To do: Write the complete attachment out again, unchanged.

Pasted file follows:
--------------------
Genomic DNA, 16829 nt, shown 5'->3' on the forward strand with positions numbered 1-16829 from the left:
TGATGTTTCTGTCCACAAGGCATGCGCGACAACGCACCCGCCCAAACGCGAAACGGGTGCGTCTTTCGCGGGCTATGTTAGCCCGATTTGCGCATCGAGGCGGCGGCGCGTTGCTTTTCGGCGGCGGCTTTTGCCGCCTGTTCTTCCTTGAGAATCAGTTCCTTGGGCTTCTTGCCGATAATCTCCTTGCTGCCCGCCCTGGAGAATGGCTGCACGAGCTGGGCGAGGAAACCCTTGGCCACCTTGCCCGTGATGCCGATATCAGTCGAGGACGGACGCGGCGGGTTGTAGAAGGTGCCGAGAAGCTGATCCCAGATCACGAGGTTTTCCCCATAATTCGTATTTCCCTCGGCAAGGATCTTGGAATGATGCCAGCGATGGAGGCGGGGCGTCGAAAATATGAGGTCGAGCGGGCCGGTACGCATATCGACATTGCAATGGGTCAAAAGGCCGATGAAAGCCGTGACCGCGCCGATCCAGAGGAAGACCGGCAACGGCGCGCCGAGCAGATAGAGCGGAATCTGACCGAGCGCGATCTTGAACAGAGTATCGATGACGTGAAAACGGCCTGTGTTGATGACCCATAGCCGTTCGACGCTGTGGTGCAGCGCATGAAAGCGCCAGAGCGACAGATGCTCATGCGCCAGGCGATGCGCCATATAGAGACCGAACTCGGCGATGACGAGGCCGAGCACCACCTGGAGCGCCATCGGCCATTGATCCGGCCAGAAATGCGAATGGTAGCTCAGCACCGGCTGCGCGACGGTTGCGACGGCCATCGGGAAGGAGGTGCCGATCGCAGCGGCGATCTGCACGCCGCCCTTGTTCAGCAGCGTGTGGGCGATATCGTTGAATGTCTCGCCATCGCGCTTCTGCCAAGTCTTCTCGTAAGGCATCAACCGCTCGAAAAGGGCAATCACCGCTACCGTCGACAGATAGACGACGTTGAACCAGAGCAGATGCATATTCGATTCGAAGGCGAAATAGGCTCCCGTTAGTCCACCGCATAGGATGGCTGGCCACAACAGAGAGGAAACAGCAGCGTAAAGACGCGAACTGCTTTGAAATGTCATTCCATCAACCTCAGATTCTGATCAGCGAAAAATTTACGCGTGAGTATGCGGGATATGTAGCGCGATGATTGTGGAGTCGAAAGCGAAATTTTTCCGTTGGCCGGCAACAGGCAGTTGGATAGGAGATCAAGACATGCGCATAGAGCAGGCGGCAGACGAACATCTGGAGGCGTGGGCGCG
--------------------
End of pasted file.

Genomic DNA, 16829 nt, shown 5'->3' on the forward strand with positions numbered 1-16829 from the left:
TGATGTTTCTGTCCACAAGGCATGCGCGACAACGCACCCGCCCAAACGCGAAACGGGTGCGTCTTTCGCGGGCTATGTTAGCCCGATTTGCGCATCGAGGCGGCGGCGCGTTGCTTTTCGGCGGCGGCTTTTGCCGCCTGTTCTTCCTTGAGAATCAGTTCCTTGGGCTTCTTGCCGATAATCTCCTTGCTGCCCGCCCTGGAGAATGGCTGCACGAGCTGGGCGAGGAAACCCTTGGCCACCTTGCCCGTGATGCCGATATCAGTCGAGGACGGACGCGGCGGGTTGTAGAAGGTGCCGAGAAGCTGATCCCAGATCACGAGGTTTTCCCCATAATTCGTATTTCCCTCGGCAAGGATCTTGGAATGATGCCAGCGATGGAGGCGGGGCGTCGAAAATATGAGGTCGAGCGGGCCGGTACGCATATCGACATTGCAATGGGTCAAAAGGCCGATGAAAGCCGTGACCGCGCCGATCCAGAGGAAGACCGGCAACGGCGCGCCGAGCAGATAGAGCGGAATCTGACCGAGCGCGATCTTGAACAGAGTATCGATGACGTGAAAACGGCCTGTGTTGATGACCCATAGCCGTTCGACGCTGTGGTGCAGCGCATGAAAGCGCCAGAGCGACAGATGCTCATGCGCCAGGCGATGCGCCATATAGAGACCGAACTCGGCGATGACGAGGCCGAGCACCACCTGGAGCGCCATCGGCCATTGATCCGGCCAGAAATGCGAATGGTAGCTCAGCACCGGCTGCGCGACGGTTGCGACGGCCATCGGGAAGGAGGTGCCGATCGCAGCGGCGATCTGCACGCCGCCCTTGTTCAGCAGCGTGTGGGCGATATCGTTGAATGTCTCGCCATCGCGCTTCTGCCAAGTCTTCTCGTAAGGCATCAACCGCTCGAAAAGGGCAATCACCGCTACCGTCGACAGATAGACGACGTTGAACCAGAGCAGATGCATATTCGATTCGAAGGCGAAATAGGCTCCCGTTAGTCCACCGCATAGGATGGCTGGCCACAACAGAGAGGAAACAGCAGCGTAAAGACGCGAACTGCTTTGAAATGTCATTCCATCAACCTCAGATTCTGATCAGCGAAAAATTTACGCGTGAGTATGCGGGATATGTAGCGCGATGATTGTGGAGTCGAAAGCGAAATTTTTCCGTTGGCCGGCAACAGGCAGTTGGATAGGAGATCAAGACATGCGCATAGAGCAGGCGGCAGACGAACATCTGGAGGCGTGGGCGCG